Second, in order to estimate the cellular Shh response/Gli activity dynamics (reflected by the transcription dynamics at the ptch2:kaede reporter), we investigated the relationship between fluorescent intensity (I) and the transcription rate of kaede (x) (Elowitz and Leibler, 2000). Since Kaede and GFP proteins can be considered as stable on the time-scale of our experiments (Ando et al., 2002; data not shown), assuming a constant coefficient (c1) for the rate of Kaede translation and maturation as a function of kaede mRNA level (m), the intensity change rate of Kaede (Figure 3C) is given by:

m is in turn a function of transcription and mRNA stability, given in the form of half-life (t1/2):

Combining (1) and (2) we have a simplified relationship between measured fluorescence intensity and Shh response (represented by x):

c is a constant. Note that the fluorescent signal is time delayed due to lags caused by transcription, translation, and maturation of the fluorescent protein, therefore our raw tracks do not show reporter responses (transcription) in real time. Importantly, use of destabilized RNA or proteins would not reduce this lag, but only diminish reporter intensity thus making their measurement noisier. Furthermore, because of the time and detection sensitivity differences between Kaede and GFP, we are prevented from cross-correlating the two reporter channels on the same time axis. Despite these limitations, equation (3) still allows us to estimate the Shh response dynamics in each single cell and compare that between different cell fates within each dataset.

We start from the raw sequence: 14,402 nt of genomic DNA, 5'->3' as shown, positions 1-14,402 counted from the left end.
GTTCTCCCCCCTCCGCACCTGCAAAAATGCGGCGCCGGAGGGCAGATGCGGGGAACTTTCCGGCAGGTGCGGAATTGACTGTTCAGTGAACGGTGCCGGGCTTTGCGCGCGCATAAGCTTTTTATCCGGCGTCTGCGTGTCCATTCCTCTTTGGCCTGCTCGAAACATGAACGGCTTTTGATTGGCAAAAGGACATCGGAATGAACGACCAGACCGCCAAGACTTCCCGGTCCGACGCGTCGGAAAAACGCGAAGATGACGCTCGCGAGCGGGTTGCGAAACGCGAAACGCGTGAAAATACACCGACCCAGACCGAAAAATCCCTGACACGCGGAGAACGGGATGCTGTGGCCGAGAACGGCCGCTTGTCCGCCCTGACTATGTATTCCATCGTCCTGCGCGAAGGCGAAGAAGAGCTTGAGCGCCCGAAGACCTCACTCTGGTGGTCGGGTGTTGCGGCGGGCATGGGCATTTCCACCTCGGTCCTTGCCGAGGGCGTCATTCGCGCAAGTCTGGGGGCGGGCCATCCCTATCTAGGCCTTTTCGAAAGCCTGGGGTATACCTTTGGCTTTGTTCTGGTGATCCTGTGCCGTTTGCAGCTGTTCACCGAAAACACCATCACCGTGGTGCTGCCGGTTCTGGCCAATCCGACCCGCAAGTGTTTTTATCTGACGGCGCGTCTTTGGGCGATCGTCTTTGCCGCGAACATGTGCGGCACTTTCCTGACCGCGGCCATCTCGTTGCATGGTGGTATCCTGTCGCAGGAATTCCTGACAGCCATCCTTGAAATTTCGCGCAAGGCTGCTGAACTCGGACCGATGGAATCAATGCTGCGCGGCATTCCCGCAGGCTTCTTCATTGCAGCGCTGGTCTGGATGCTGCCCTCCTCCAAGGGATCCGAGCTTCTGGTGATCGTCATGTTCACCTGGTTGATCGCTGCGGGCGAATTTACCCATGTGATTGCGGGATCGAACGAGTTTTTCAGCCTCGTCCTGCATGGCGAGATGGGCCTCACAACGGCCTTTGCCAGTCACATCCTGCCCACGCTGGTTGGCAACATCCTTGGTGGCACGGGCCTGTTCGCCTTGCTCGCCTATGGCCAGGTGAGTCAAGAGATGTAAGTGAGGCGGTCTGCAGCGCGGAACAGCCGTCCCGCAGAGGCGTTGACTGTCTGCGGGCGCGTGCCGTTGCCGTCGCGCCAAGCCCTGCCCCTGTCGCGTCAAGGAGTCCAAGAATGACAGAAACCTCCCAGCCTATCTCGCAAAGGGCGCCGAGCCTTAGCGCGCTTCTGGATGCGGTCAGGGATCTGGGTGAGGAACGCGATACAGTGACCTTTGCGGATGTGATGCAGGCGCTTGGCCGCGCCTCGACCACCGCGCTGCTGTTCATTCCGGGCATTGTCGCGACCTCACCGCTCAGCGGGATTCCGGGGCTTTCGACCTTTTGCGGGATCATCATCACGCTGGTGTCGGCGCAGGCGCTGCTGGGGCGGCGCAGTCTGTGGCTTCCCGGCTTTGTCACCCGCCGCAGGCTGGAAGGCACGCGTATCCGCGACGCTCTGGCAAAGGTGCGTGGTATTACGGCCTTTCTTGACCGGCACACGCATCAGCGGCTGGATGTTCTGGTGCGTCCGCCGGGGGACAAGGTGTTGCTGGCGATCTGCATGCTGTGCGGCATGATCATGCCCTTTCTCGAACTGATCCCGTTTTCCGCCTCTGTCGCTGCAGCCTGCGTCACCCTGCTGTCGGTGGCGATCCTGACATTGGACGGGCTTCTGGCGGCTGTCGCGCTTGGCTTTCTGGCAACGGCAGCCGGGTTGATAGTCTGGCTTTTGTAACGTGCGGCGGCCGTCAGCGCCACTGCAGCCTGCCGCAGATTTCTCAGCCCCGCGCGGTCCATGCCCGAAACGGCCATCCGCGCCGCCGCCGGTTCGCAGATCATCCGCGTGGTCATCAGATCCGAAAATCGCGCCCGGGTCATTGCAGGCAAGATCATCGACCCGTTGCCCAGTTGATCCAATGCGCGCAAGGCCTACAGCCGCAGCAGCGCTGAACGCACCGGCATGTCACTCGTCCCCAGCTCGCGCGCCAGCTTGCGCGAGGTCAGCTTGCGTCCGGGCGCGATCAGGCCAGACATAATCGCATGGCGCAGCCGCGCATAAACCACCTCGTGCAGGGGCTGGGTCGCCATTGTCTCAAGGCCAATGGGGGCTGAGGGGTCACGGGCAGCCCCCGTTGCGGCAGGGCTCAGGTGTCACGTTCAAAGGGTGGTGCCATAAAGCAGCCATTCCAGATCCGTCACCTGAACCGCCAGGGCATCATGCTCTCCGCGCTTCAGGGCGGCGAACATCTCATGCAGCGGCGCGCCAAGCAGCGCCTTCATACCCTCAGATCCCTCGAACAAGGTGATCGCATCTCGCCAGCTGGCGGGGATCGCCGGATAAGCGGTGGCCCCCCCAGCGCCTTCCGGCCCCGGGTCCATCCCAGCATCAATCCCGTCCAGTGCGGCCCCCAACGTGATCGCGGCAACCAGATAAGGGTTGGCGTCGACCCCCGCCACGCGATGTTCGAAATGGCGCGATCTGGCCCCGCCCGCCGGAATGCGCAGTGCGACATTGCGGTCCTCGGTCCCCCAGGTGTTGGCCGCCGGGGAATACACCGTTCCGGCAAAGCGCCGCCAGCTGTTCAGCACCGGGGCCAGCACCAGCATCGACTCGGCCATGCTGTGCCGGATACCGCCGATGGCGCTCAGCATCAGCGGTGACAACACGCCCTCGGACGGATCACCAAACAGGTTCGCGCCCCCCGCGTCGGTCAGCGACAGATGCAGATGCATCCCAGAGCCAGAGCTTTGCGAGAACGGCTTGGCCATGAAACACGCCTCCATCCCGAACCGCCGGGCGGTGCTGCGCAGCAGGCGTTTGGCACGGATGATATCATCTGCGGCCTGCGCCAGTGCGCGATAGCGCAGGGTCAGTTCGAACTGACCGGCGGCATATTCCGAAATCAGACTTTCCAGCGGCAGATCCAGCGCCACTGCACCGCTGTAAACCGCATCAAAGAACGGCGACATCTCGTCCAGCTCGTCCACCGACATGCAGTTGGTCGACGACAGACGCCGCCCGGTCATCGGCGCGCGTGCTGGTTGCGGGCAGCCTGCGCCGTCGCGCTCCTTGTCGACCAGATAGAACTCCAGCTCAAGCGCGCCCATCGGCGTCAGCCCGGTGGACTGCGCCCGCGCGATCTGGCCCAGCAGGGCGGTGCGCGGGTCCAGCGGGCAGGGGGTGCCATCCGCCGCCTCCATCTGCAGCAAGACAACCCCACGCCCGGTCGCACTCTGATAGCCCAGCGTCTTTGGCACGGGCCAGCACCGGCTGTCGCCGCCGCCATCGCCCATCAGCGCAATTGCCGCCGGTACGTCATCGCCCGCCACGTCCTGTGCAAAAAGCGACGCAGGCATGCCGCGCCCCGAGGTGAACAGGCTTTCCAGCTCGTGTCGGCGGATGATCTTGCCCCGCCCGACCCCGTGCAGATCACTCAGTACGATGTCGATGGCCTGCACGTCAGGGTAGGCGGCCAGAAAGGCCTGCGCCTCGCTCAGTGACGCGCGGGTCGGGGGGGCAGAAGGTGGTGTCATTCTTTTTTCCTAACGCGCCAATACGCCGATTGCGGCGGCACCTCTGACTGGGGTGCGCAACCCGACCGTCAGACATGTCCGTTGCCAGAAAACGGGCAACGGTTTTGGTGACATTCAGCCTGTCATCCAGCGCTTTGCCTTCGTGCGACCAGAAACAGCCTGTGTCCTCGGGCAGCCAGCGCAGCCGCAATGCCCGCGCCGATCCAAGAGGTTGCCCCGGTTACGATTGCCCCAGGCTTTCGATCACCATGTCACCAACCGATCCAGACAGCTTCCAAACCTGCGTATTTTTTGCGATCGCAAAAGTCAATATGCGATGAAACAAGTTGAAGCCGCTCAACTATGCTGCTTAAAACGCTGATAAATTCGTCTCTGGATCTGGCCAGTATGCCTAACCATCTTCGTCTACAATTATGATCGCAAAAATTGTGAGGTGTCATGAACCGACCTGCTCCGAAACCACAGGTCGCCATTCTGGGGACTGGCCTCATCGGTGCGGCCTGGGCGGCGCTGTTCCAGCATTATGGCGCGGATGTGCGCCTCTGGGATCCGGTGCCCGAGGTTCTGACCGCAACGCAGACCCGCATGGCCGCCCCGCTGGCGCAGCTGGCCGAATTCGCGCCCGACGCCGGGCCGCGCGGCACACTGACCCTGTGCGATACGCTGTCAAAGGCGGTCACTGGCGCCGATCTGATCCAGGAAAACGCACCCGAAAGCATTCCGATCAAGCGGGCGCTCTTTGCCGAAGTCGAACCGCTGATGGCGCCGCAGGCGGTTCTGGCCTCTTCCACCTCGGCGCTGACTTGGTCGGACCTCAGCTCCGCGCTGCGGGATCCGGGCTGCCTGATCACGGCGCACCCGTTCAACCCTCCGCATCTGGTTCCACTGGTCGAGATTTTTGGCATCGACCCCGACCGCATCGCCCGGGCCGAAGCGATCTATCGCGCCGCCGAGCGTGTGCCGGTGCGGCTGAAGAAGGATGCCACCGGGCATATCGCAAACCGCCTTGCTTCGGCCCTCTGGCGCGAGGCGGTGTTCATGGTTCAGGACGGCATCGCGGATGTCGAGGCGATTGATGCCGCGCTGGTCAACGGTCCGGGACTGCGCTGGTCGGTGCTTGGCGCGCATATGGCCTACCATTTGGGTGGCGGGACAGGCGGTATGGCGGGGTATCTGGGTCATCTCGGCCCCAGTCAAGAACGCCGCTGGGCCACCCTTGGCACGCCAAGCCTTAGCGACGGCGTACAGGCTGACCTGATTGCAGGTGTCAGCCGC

To validate equation (3) and estimate reporter mRNA half-life (t1/2) in vivo, we first applied a heat-shock pulse on transgenic embryos with a hsp70l:EGFP transgene (Figures 4A; Halloran et al., 2000, constructed with an SV40 polyadenylation sequence like the ptch2:kaede transgene). This causes a defined pulse of transcriptional output at the reporter (Rieger et al., 2005). According to equation (3), the GFP intensity change that follows should reflect the exponential decay of the gfp mRNA. Indeed, single cell tracks we generated provide an excellent fit with the model’s prediction (Figure 4B), allowing us to estimate the mRNA half-life to be around 1.7 hours. Next, we performed in situ hybridization of kaede after sequential chemical inhibition of Shh response using cyclopamine (thereby stopping new kaede mRNA synthesis) and compared the overall mRNA signal with controls for signal level over a series of time points (Figure 4C; Huang et al., 2012). This method suggests a ∼3-hour mRNA half-life. The two estimations are thus congruent on an in vivo half-life of fluorescent reporter mRNAs somewhere between 1-4 hours (effects of varying this parameter are assessed in Figure 7B). These data support the validity of equation (3) and enable us to use it and the estimated half-life to infer the dynamics of the ptch2 transcription rate (i.e. Shh signaling response) in our single neural progenitor tracks (Figure 3D). Note that as equation (3) contains second derivative with respect to time of the intensity, this fitting is prone to measurement noise and requires good time resolution. However, due to our smoothing operation, sharp and short-time response changes have been filtered out. Our subsequent comparisons only consider those features that span over at least 0.5-hour windows (e.g., the peaks and valleys seen in Figure 3D) which are comprised of at least 5 time-point measurements and describe trends that can readily be seen in the raw intensity track (Figure 3B). This compromise minimizes the impact of technical errors in the analysis at the expense of model resolution.